Woody debris in urban watersheds - Not so cut and dried

Understanding the critical and beneficial role that woody debris plays in a river's ecology and how to properly manage it is crucial when dealing with large woody debris issues in urban watersheds.

Volunteers manage large woody debris causing log jam.Photo credit: Clinton River Watershed Council

Volunteers manage large woody debris causing log jam.Photo credit: Clinton River Watershed Council

Downed trees and other woody debris that accumulate in rivers are often believed to be a problem that needs to be addressed through removal. This is especially true in urban watersheds where woody debris and logjams are highly visible, collect trash, and are an obstacle for recreational uses within the river. However, woody debris such as fallen trees is a natural and important part of aquatic ecosystems that may provide more benefit than harm, and should be managed with this in mind.

A collection of trunks, limbs and branches is often referred to as woody debris. This debris accumulates within rivers and can range in size from a single floating stick all the way to a large log jam consisting of several full-sized tree trunks that span a river channel. These larger accumulations are often referred to as Large Woody Debris (LWD).

LWD can provide food and cover for fish and insects that live in lakes, rivers and streams. Wood and associated organic material (leaves, fungi, etc.) are an integral part of the food web which supports small aquatic species such as insects, which in turn provide food for fish and other larger animals. LWD can create desirable habitats for aquatic species, such as deeper sections of water called pools within the river, by slowing water down and redirecting flows. In addition, when properly managed, LWD can alter flows to provide erosion control and add physical structure to river banks and the river bottom.

In many cases, LWD in a river can and should be left alone because of the benefits that it provides. However, there are times when woody debris can have negative impacts on the river and action is needed. For example, LWD can block navigation, disrupt flow patterns which result in increased erosion, or pose a hazard or block structures such as culverts or bridges. In these situations, the woody debris needs to be actively managed. Four key points regarding the proper management of woody debris include:

  • Minimize the removal of wood to maintain the benefits provided when addressing the issue or concern.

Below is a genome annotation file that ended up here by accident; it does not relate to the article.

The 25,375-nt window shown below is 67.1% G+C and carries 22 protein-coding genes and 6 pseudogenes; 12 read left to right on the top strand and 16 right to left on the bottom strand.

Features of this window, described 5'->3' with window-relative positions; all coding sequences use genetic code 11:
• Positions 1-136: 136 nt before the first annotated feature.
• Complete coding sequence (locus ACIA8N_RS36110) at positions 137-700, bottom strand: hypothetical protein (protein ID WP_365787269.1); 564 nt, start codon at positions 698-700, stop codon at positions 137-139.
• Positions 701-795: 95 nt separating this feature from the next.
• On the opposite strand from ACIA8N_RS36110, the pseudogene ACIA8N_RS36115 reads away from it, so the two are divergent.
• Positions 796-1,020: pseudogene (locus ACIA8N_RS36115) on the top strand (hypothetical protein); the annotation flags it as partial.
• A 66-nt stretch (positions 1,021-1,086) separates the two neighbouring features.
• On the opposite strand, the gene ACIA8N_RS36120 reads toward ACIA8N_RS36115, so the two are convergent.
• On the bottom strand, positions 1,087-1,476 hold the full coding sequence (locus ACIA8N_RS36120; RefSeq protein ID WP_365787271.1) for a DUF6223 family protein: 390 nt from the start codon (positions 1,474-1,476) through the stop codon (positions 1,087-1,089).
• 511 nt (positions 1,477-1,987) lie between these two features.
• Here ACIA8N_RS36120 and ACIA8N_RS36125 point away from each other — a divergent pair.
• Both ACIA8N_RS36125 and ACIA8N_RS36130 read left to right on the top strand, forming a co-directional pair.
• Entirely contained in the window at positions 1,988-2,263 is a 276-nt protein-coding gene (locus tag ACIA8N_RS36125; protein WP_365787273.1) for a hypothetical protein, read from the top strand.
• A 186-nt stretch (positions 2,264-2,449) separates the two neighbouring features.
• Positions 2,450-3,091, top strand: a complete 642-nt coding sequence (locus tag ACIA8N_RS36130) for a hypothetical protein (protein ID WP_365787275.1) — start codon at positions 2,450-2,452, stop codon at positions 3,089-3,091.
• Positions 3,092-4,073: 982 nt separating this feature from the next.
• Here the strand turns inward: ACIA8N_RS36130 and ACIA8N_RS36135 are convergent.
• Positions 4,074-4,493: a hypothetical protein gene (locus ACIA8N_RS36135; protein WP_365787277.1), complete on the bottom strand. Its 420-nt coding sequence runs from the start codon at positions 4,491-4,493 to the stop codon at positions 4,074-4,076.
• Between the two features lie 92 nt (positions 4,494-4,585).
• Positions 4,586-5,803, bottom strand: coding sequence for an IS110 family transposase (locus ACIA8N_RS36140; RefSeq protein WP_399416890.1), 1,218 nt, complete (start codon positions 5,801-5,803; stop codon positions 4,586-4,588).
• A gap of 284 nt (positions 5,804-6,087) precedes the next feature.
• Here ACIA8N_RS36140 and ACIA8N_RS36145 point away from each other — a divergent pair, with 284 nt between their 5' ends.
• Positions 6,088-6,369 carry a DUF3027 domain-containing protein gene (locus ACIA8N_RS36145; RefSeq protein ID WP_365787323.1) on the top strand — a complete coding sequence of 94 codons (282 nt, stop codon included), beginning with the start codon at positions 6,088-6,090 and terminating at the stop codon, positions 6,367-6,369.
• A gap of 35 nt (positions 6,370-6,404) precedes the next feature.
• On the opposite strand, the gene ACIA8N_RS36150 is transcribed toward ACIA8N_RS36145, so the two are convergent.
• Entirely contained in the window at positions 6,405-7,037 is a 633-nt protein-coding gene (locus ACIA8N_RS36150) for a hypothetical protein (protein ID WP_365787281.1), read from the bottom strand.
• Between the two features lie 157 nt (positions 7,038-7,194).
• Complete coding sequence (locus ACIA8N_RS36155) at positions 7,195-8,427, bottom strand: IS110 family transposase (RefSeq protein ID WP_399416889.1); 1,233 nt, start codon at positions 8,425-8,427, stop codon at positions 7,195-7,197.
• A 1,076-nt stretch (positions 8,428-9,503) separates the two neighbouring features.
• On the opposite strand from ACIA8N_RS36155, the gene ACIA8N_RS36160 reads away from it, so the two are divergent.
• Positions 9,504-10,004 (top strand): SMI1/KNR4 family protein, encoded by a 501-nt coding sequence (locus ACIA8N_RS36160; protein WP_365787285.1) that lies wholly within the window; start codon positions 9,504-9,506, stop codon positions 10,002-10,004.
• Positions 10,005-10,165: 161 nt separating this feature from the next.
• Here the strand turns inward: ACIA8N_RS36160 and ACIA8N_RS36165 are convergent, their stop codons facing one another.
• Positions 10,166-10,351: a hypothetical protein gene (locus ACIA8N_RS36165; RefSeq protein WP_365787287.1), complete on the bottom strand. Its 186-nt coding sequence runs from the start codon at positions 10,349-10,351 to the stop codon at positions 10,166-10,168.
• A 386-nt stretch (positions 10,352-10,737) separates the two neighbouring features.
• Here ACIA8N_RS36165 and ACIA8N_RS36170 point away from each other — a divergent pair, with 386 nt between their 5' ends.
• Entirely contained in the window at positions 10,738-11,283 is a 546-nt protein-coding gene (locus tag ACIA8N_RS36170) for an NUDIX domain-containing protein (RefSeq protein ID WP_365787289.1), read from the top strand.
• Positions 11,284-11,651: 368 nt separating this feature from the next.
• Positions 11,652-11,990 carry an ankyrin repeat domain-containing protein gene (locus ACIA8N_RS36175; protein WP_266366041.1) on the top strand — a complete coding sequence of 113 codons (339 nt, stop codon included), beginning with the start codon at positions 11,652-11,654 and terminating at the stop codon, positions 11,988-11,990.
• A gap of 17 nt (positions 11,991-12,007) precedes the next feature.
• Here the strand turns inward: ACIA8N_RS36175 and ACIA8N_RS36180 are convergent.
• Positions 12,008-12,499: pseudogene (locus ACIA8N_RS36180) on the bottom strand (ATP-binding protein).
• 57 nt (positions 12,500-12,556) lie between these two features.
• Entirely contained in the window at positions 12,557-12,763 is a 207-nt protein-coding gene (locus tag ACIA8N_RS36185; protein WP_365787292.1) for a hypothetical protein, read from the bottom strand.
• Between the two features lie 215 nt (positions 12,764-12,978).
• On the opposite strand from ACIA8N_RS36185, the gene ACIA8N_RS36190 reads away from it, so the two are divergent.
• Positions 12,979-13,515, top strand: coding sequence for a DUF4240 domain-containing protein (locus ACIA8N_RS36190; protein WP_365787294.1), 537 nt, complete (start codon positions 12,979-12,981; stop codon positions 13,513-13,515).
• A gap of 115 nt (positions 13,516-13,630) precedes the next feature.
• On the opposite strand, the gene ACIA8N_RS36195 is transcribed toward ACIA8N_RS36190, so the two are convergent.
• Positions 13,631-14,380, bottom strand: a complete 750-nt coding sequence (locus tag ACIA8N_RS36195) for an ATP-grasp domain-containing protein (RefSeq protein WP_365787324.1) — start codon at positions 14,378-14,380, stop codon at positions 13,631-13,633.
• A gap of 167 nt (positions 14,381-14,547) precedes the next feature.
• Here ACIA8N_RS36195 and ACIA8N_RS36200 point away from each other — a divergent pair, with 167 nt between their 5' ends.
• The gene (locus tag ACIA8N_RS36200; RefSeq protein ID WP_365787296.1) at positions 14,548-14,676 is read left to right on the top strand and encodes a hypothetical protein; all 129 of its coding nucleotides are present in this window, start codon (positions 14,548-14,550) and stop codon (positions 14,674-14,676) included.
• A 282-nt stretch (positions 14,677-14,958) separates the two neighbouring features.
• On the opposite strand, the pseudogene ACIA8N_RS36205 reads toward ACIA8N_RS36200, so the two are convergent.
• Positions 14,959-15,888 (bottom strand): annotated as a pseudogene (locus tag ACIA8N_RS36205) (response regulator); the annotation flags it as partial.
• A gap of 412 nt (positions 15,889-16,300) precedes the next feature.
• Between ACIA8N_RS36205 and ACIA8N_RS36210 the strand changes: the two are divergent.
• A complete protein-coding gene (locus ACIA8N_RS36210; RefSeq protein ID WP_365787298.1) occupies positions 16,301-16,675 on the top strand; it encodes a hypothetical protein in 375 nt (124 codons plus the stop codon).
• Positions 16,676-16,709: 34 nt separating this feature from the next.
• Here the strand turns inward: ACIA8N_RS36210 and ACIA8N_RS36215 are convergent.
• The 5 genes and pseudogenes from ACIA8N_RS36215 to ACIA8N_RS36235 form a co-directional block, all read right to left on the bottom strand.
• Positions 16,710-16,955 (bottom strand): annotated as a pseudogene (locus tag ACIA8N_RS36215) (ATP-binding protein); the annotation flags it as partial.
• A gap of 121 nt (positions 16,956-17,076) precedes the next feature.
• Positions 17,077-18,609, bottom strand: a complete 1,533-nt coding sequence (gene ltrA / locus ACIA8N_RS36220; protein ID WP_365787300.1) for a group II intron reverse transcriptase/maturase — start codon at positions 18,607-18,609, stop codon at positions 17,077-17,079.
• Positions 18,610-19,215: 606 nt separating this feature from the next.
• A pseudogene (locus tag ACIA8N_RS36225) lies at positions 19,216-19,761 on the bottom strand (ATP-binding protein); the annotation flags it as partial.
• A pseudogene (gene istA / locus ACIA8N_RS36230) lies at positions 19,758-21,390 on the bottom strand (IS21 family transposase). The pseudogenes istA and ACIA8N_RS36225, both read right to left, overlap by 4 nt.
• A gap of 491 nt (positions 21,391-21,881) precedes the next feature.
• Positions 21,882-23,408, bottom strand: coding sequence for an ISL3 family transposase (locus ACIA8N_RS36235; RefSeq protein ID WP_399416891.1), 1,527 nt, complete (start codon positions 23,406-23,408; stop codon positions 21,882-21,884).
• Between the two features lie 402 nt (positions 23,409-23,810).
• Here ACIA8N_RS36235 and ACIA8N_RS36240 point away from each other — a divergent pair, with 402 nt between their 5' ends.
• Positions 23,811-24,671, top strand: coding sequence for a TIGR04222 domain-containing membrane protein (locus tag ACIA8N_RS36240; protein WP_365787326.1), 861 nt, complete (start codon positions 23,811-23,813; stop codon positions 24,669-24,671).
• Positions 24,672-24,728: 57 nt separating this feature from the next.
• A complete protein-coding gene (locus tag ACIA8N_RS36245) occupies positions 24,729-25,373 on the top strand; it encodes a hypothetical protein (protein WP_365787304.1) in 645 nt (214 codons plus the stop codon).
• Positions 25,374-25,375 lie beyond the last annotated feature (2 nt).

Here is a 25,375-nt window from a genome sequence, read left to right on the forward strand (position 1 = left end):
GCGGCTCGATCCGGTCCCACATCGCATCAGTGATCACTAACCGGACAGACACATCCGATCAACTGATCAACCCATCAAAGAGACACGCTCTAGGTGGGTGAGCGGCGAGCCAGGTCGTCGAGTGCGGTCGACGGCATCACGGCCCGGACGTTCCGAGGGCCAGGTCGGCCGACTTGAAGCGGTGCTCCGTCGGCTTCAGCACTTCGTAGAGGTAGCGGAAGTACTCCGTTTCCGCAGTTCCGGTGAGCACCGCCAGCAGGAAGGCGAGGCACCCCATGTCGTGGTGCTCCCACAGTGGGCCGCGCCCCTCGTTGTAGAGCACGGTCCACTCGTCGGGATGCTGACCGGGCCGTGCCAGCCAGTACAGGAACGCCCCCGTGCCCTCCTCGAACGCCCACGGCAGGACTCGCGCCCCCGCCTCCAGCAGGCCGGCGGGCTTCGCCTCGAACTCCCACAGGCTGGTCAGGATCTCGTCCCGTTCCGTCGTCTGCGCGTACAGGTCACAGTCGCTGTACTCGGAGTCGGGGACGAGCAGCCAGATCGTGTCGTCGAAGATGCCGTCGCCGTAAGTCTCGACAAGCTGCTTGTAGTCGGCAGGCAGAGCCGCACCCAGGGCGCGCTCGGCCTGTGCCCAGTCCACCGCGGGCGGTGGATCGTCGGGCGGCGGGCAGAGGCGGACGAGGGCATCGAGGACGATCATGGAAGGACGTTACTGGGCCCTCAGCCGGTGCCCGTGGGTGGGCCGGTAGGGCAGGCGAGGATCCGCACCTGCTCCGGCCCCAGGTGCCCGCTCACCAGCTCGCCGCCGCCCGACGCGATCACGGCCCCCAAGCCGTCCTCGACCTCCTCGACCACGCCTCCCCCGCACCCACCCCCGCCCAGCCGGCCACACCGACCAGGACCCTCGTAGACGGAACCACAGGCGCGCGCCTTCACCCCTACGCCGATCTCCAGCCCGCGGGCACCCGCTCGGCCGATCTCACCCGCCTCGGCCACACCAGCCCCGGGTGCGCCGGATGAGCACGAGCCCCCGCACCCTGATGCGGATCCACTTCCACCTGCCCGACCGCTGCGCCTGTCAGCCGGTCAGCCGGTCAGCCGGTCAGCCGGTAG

• Utilize the existing wood in ways that can be beneficial to the stream. This can include re-orienting the wood or anchoring it to the bank or within the channel. The orientation of the wood within a stream often influences how flow is altered and what changes may occur in the stream.
  • In cases when removing wood from the river is necessary, place wood high enough and far enough away from river so it does not reenter with high flows.
  • Be mindful of surrounding habitat and minimize disturbance of these areas while conducting needed maintenance.

Keep in mind that a permit is not required when dealing with floating debris and logs that are not embedded in the stream bottom or banks. However, in more extensive management scenarios, a permit from the Michigan Department of Environmental Quality may be required. Refer to the “Field Manual on Maintenance of Large Woody Debris for Municipal Operation and Maintenance Crews” for additional details on woody debris evaluations, management scenarios, recommendations, and permit requirements. This management manual was produced by partners within Michigan’s Clinton River Watershed.

Some additional questions which are critical to successful LWD management:

  • Who has responsibility for managing LWD in our rivers and streams? The short answer is that the responsibility falls to the landowner; however, there is no requirement to actively manage woody debris in a certain way.
  • What resources are available to help properly manage woody debris within the river? In some locations, communities and local units of government may help out with woody debris management or coordination of cleanups. Local organizations such as watershed councils will often assist with cleanups and can also help coordinate management efforts. In Southeast Michigan, the Clinton River Watershed Council is integrally involved in LWD management with many communities within the watershed.

Other helpful resources include the Woody Debris Management 101 and 201 documents produced by partners in Wayne County and the Rouge River watershed. These documents explain two different management methods: Clean and Open and Habitat Structure.

For information or questions regarding permitting for woody debris management, contact the Michigan Department of Environment Quality

For additional information about lakes, streams and watersheds, visit the Michigan State University Extension web site.

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